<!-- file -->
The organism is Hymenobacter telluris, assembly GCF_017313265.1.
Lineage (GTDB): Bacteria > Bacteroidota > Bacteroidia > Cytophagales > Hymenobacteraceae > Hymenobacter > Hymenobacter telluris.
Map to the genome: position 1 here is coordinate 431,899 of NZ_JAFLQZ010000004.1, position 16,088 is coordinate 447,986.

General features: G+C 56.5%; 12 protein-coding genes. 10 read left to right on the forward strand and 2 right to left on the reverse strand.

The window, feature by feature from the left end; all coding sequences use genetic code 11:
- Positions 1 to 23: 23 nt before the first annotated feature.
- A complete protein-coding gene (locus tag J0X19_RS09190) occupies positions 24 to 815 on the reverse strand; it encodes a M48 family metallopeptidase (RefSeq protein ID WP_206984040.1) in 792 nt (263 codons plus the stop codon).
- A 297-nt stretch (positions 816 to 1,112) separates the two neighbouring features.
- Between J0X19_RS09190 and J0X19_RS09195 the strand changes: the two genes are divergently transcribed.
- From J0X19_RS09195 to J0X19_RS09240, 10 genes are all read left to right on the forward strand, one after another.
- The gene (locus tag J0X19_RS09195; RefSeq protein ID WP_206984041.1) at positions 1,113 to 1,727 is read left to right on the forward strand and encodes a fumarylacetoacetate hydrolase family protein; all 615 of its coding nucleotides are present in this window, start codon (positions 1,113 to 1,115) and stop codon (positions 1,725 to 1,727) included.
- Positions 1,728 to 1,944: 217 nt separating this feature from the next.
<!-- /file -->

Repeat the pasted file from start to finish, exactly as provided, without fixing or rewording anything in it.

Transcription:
The organism is Hymenobacter telluris, assembly GCF_017313265.1.
Lineage (GTDB): Bacteria > Bacteroidota > Bacteroidia > Cytophagales > Hymenobacteraceae > Hymenobacter > Hymenobacter telluris.
Map to the genome: position 1 here is coordinate 431,899 of NZ_JAFLQZ010000004.1, position 16,088 is coordinate 447,986.

General features: G+C 56.5%; 12 protein-coding genes. 10 read left to right on the forward strand and 2 right to left on the reverse strand.

The window, feature by feature from the left end; all coding sequences use genetic code 11:
- Positions 1 to 23: 23 nt before the first annotated feature.
- A complete protein-coding gene (locus tag J0X19_RS09190) occupies positions 24 to 815 on the reverse strand; it encodes a M48 family metallopeptidase (RefSeq protein ID WP_206984040.1) in 792 nt (263 codons plus the stop codon).
- A 297-nt stretch (positions 816 to 1,112) separates the two neighbouring features.
- Between J0X19_RS09190 and J0X19_RS09195 the strand changes: the two genes are divergently transcribed.
- From J0X19_RS09195 to J0X19_RS09240, 10 genes are all read left to right on the forward strand, one after another.
- The gene (locus tag J0X19_RS09195; RefSeq protein ID WP_206984041.1) at positions 1,113 to 1,727 is read left to right on the forward strand and encodes a fumarylacetoacetate hydrolase family protein; all 615 of its coding nucleotides are present in this window, start codon (positions 1,113 to 1,115) and stop codon (positions 1,725 to 1,727) included.
- Positions 1,728 to 1,944: 217 nt separating this feature from the next.